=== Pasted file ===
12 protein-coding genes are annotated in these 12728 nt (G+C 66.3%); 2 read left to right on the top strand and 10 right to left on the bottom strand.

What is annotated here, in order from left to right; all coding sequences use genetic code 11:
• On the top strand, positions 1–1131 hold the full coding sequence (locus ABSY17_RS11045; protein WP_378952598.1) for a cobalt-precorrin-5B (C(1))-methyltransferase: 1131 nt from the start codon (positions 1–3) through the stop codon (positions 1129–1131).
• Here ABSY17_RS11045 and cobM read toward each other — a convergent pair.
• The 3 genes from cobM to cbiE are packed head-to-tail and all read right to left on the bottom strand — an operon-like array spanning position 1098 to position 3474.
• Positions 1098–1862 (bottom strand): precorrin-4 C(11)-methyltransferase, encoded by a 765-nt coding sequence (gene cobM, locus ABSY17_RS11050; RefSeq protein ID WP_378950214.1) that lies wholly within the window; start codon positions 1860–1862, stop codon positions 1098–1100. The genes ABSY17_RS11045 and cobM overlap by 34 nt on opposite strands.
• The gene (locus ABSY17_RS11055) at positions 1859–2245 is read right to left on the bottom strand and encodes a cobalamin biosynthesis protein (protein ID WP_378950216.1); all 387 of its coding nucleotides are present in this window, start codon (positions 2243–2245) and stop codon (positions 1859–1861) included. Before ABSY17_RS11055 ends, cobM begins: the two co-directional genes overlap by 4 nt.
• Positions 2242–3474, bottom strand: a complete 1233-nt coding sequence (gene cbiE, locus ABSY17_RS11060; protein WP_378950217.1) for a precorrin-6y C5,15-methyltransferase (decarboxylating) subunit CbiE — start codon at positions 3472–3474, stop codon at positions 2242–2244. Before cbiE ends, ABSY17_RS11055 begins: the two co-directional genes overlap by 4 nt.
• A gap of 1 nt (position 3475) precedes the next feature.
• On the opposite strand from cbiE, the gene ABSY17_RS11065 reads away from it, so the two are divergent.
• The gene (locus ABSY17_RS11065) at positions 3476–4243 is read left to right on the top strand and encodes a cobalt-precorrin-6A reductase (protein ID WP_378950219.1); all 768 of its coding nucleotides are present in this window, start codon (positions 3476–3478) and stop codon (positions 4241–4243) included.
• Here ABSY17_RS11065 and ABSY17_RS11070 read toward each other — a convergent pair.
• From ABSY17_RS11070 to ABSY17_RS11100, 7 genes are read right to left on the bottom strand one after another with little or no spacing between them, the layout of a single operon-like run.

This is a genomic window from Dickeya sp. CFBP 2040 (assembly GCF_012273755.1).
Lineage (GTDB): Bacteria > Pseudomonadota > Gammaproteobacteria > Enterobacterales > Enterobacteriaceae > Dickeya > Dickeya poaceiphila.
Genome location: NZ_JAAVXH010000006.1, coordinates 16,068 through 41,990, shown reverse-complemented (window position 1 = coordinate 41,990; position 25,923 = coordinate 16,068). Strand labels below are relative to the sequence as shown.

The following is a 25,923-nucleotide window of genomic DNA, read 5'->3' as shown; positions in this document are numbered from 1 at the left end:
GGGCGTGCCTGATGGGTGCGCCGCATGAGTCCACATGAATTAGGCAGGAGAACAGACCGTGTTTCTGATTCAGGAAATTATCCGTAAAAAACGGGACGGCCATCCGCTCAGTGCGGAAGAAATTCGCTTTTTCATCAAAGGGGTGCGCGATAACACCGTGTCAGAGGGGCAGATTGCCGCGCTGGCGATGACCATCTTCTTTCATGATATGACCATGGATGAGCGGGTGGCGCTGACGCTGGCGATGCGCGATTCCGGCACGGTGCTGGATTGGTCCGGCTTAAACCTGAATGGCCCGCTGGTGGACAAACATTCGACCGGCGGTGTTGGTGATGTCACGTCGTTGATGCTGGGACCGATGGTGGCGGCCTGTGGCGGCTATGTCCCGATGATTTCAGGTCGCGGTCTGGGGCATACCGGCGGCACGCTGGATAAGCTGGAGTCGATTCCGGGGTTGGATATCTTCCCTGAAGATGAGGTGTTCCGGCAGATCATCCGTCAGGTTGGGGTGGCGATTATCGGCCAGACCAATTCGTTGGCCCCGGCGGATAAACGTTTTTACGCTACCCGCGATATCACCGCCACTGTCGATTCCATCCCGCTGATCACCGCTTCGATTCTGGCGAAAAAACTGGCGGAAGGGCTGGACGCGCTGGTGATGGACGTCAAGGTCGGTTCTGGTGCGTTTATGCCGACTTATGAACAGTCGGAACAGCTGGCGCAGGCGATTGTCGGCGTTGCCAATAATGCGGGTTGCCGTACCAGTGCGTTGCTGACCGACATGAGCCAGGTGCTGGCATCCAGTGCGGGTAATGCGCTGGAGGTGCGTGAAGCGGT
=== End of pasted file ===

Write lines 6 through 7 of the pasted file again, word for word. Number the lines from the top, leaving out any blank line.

• Positions 1098–1862 (bottom strand): precorrin-4 C(11)-methyltransferase, encoded by a 765-nt coding sequence (gene cobM, locus ABSY17_RS11050; RefSeq protein ID WP_378950214.1) that lies wholly within the window; start codon positions 1860–1862, stop codon positions 1098–1100. The genes ABSY17_RS11045 and cobM overlap by 34 nt on opposite strands.
• The gene (locus ABSY17_RS11055) at positions 1859–2245 is read right to left on the bottom strand and encodes a cobalamin biosynthesis protein (protein ID WP_378950216.1); all 387 of its coding nucleotides are present in this window, start codon (positions 2243–2245) and stop codon (positions 1859–1861) included. Before ABSY17_RS11055 ends, cobM begins: the two co-directional genes overlap by 4 nt.